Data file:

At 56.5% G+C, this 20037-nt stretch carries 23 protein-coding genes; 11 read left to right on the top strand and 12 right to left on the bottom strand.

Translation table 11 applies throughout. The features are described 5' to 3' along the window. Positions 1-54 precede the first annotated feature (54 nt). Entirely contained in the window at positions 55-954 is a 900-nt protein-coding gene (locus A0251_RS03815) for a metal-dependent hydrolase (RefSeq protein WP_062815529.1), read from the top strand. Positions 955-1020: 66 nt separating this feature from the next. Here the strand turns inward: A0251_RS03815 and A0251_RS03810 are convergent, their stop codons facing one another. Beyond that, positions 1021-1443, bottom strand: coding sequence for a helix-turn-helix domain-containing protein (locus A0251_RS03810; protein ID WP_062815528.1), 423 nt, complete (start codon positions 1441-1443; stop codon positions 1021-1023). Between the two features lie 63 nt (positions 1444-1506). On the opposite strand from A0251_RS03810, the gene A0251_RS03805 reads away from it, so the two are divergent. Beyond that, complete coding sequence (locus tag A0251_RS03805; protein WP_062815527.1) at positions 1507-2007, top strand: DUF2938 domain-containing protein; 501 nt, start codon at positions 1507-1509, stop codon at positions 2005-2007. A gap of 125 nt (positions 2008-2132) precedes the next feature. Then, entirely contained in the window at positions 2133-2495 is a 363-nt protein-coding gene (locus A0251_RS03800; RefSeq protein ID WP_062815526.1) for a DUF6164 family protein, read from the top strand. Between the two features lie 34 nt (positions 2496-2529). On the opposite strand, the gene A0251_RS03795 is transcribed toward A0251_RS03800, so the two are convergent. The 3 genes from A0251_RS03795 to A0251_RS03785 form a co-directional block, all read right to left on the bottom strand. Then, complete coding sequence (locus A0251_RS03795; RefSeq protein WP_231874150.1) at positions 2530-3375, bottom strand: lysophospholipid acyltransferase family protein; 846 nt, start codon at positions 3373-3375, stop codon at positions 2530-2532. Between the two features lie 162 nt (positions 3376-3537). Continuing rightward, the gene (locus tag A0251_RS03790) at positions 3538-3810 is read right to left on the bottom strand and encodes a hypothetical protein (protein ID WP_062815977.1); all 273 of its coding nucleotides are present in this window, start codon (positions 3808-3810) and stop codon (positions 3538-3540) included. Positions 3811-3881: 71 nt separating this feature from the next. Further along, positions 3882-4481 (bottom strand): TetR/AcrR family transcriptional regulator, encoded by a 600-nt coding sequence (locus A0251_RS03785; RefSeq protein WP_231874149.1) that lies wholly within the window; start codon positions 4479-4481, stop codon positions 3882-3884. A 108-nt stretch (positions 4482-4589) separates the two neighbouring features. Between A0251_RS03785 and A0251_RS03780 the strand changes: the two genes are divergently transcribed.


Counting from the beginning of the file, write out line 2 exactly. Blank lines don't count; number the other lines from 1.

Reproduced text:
Translation table 11 applies throughout. The features are described 5' to 3' along the window. Positions 1-54 precede the first annotated feature (54 nt). Entirely contained in the window at positions 55-954 is a 900-nt protein-coding gene (locus A0251_RS03815) for a metal-dependent hydrolase (RefSeq protein WP_062815529.1), read from the top strand. Positions 955-1020: 66 nt separating this feature from the next. Here the strand turns inward: A0251_RS03815 and A0251_RS03810 are convergent, their stop codons facing one another. Beyond that, positions 1021-1443, bottom strand: coding sequence for a helix-turn-helix domain-containing protein (locus A0251_RS03810; protein ID WP_062815528.1), 423 nt, complete (start codon positions 1441-1443; stop codon positions 1021-1023). Between the two features lie 63 nt (positions 1444-1506). On the opposite strand from A0251_RS03810, the gene A0251_RS03805 reads away from it, so the two are divergent. Beyond that, complete coding sequence (locus tag A0251_RS03805; protein WP_062815527.1) at positions 1507-2007, top strand: DUF2938 domain-containing protein; 501 nt, start codon at positions 1507-1509, stop codon at positions 2005-2007. A gap of 125 nt (positions 2008-2132) precedes the next feature. Then, entirely contained in the window at positions 2133-2495 is a 363-nt protein-coding gene (locus A0251_RS03800; RefSeq protein ID WP_062815526.1) for a DUF6164 family protein, read from the top strand. Between the two features lie 34 nt (positions 2496-2529). On the opposite strand, the gene A0251_RS03795 is transcribed toward A0251_RS03800, so the two are convergent. The 3 genes from A0251_RS03795 to A0251_RS03785 form a co-directional block, all read right to left on the bottom strand. Then, complete coding sequence (locus A0251_RS03795; RefSeq protein WP_231874150.1) at positions 2530-3375, bottom strand: lysophospholipid acyltransferase family protein; 846 nt, start codon at positions 3373-3375, stop codon at positions 2530-2532. Between the two features lie 162 nt (positions 3376-3537). Continuing rightward, the gene (locus tag A0251_RS03790) at positions 3538-3810 is read right to left on the bottom strand and encodes a hypothetical protein (protein ID WP_062815977.1); all 273 of its coding nucleotides are present in this window, start codon (positions 3808-3810) and stop codon (positions 3538-3540) included. Positions 3811-3881: 71 nt separating this feature from the next. Further along, positions 3882-4481 (bottom strand): TetR/AcrR family transcriptional regulator, encoded by a 600-nt coding sequence (locus A0251_RS03785; RefSeq protein WP_231874149.1) that lies wholly within the window; start codon positions 4479-4481, stop codon positions 3882-3884. A 108-nt stretch (positions 4482-4589) separates the two neighbouring features. Between A0251_RS03785 and A0251_RS03780 the strand changes: the two genes are divergently transcribed.